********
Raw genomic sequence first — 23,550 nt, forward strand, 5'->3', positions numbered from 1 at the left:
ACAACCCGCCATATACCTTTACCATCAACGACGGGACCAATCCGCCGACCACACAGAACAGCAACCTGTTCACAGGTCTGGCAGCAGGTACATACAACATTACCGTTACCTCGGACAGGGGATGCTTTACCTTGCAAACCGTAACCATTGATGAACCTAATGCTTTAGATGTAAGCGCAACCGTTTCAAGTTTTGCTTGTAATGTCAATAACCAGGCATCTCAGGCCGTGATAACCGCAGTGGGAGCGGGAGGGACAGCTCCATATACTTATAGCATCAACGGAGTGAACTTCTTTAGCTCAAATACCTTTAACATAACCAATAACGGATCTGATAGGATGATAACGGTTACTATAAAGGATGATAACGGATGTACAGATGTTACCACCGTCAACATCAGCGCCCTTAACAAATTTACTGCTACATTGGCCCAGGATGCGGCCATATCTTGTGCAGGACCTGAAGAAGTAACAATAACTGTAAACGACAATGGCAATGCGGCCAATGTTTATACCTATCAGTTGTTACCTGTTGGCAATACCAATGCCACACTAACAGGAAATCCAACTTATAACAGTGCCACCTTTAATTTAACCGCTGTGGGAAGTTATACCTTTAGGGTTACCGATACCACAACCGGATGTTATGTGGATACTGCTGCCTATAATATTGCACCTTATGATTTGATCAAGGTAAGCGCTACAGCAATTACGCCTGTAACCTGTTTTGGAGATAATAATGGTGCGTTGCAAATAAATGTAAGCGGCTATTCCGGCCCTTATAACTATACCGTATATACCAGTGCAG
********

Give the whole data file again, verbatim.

Raw genomic sequence first — 23,550 nt, forward strand, 5'->3', positions numbered from 1 at the left:
ACAACCCGCCATATACCTTTACCATCAACGACGGGACCAATCCGCCGACCACACAGAACAGCAACCTGTTCACAGGTCTGGCAGCAGGTACATACAACATTACCGTTACCTCGGACAGGGGATGCTTTACCTTGCAAACCGTAACCATTGATGAACCTAATGCTTTAGATGTAAGCGCAACCGTTTCAAGTTTTGCTTGTAATGTCAATAACCAGGCATCTCAGGCCGTGATAACCGCAGTGGGAGCGGGAGGGACAGCTCCATATACTTATAGCATCAACGGAGTGAACTTCTTTAGCTCAAATACCTTTAACATAACCAATAACGGATCTGATAGGATGATAACGGTTACTATAAAGGATGATAACGGATGTACAGATGTTACCACCGTCAACATCAGCGCCCTTAACAAATTTACTGCTACATTGGCCCAGGATGCGGCCATATCTTGTGCAGGACCTGAAGAAGTAACAATAACTGTAAACGACAATGGCAATGCGGCCAATGTTTATACCTATCAGTTGTTACCTGTTGGCAATACCAATGCCACACTAACAGGAAATCCAACTTATAACAGTGCCACCTTTAATTTAACCGCTGTGGGAAGTTATACCTTTAGGGTTACCGATACCACAACCGGATGTTATGTGGATACTGCTGCCTATAATATTGCACCTTATGATTTGATCAAGGTAAGCGCTACAGCAATTACGCCTGTAACCTGTTTTGGAGATAATAATGGTGCGTTGCAAATAAATGTAAGCGGCTATTCCGGCCCTTATAACTATACCGTATATACCAGTGCAG